Ichabod’s will, written in 1816 (summarized by Bruce MacGunnigle in his September 2008 RI Genealogical Society Rhode Island Roots article), lists bequests to his wife as well as daughters Sarah, Hannah, Elizabeth, Priscilla, Penelope, Phebe, Lucy and Marcy and his “dwelling house to his sons Ichabod and Cato.” It also mentions a son “Jack Allen.” His estate was valued at $141.00 when his will was proved in September 1821. Ichabod lived in the 110 Division Street house for five years before dying there at age 78.
Ichabod’s son Ichabod (1790-1884) became one of the most prominent persons in the Black community of Providence, Rhode Island. In 1826, with George Willis, Peter Browning and Alfred Niger (per CJ Martin “The Mustard Seed”: Providence’s Alfred Niger, Antebellum Black Voting Rights Activist” in Small State Big History 8/1/2020), Ichabod Northup formed a Black Masonic lodge in Providence. He was very active in the Black suffrage movement and desegregated schools in Providence, stating that Blacks who paid taxes to support the schools should not have their children be denied access to the schools. In 1842, Northup and others pushed to make Rhode Island the first State to grant voters rights to African Americans.
In 1833, Solomon Fry purchased the house from Ichabod Northup’s heirs. Despite the fact that the house is known as the “Ichabod Northup House,” Solomon lived there for twenty four years.
Solomon Fry (“1780”-1866) was the first and only known son of Lucy (a Pequot Indian) and Winsor Fry. Winsor was a freed East Greenwich slave (formerly of Thomas Fry) who fought in ten Revolutionary War battles before returning to settle in East Greenwich. Because of his enlistment papers, service record while in the Continental Army, and pension records we know a fair amount about Winsor Fry. Unfortunately, there appears to be little written about Solomon. He was born (the date was never recorded) in East Greenwich in 1780 or 81, about the time that Winsor went AWOL from the Army and later that year was caught stealing beef, candles, and rum from the Commissary’s store. Was Winsor trying to meet his pregnant or newly delivered wife? Had he heard that his family was starving and was trying to help them? We will never know.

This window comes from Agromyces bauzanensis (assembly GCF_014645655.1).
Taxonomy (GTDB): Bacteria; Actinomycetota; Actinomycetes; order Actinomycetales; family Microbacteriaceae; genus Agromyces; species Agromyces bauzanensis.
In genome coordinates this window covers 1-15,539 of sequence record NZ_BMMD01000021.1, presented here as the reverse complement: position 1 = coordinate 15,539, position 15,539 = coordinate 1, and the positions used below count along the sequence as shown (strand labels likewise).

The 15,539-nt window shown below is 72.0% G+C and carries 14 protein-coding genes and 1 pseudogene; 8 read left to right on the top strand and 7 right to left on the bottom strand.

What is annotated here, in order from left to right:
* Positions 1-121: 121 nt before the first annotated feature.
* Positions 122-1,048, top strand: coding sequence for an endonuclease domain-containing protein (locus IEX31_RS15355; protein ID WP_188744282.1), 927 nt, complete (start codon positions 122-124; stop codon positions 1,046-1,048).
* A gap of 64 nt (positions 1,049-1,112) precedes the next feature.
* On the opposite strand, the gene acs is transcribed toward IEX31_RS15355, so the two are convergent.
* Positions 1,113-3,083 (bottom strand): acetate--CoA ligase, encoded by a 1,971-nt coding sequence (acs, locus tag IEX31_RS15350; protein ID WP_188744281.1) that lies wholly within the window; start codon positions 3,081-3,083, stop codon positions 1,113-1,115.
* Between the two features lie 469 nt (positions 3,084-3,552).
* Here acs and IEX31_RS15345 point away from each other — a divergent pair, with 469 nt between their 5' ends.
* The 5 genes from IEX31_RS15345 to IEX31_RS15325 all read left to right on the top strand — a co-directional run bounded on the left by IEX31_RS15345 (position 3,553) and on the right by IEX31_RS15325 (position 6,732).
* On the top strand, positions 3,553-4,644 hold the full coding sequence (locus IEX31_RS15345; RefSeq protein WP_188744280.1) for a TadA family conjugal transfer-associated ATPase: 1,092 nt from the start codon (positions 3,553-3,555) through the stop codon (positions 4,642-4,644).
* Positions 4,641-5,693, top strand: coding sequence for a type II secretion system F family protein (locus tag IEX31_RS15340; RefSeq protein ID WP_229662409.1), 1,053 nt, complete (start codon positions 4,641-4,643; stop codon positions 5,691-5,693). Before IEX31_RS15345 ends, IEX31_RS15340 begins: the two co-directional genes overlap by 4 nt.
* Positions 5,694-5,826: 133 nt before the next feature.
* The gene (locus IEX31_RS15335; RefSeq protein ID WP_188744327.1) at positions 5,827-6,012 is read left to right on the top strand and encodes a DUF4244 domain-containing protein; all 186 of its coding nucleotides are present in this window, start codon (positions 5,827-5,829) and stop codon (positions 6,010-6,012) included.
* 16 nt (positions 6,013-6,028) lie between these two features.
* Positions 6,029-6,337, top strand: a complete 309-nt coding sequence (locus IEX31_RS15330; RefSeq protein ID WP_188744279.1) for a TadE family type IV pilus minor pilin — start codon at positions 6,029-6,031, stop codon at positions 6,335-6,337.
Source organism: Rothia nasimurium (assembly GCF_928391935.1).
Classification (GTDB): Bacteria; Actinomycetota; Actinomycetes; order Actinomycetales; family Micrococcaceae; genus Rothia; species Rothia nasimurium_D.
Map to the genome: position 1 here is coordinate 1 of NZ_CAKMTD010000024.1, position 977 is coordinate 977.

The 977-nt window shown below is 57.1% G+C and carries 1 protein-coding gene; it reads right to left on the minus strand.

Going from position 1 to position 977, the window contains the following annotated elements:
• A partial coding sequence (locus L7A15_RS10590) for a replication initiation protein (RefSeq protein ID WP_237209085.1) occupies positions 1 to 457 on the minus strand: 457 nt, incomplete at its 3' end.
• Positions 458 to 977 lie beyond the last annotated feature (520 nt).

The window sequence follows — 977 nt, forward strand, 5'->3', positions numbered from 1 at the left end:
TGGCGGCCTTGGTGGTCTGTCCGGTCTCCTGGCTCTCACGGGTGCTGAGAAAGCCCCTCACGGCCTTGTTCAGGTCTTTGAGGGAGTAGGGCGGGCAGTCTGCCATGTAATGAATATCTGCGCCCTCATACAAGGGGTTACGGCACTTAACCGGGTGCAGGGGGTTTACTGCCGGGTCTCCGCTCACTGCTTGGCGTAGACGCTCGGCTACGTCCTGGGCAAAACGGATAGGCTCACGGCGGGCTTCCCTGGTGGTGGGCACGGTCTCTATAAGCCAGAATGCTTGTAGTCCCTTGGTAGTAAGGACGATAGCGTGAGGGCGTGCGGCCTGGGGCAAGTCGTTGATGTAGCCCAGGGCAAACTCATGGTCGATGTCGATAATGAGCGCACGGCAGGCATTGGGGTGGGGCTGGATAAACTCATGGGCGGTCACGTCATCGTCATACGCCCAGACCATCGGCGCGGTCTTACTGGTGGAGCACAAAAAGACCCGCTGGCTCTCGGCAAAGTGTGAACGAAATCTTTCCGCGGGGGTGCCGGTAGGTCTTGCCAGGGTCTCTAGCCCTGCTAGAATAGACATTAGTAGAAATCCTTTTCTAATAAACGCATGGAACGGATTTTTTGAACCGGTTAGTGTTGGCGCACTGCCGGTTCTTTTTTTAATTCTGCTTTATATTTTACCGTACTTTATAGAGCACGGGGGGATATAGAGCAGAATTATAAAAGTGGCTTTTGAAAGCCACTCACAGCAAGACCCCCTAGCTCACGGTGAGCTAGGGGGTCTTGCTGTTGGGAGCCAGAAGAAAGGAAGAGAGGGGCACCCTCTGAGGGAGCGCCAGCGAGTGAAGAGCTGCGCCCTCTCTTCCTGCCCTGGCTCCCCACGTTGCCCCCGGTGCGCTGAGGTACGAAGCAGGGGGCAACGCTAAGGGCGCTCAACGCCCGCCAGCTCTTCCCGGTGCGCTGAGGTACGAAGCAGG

Solomon was one of many children. He apparently never learned to read nor write. He married Hagar Sherman (1785-1861) and they had their first child, Job, between 1800-02. According to Barbara Toney, Solomon’s three times great granddaughter, Solomon’s father Winsor lived on and off with Solomon (“he kept returning to North Kingstown”) until about the time Job was born. Per the censuses of 1830-60, Solomon worked as a “laborer.” Was he a carpenter? He and Hagar had at least five children, two of whom died in infancy. His father Winsor died when he was 43. He bought 110 Division Street in 1833 when he was about 53 years old. The 1830 census shows him living with Hagar and a male age 10-23, perhaps his son James who was born in 1816. Thirteen years after purchasing the house at 110 Division Street, in 1846 Solomon bought ¼ acre of land at 82 Division Street for $100 and built a house there. Two years later he passed that house to his son Job and wife Emma. The 1850 census lists Solomon as owning $800 of real estate. At one time his daughter Sarah’s son Wanton Boyd lived in the house at 110 Division Street. Thus the connection with current East Greenwich Historic Preservation Society member Barbara Boyd Toney. Wanton served in the Civil War in Company F of the 5th Massachusetts Cavalry. Eight of Solomon’s grandsons and five of his granddaughter’s husbands fought in the Army of the Republic in the Civil War.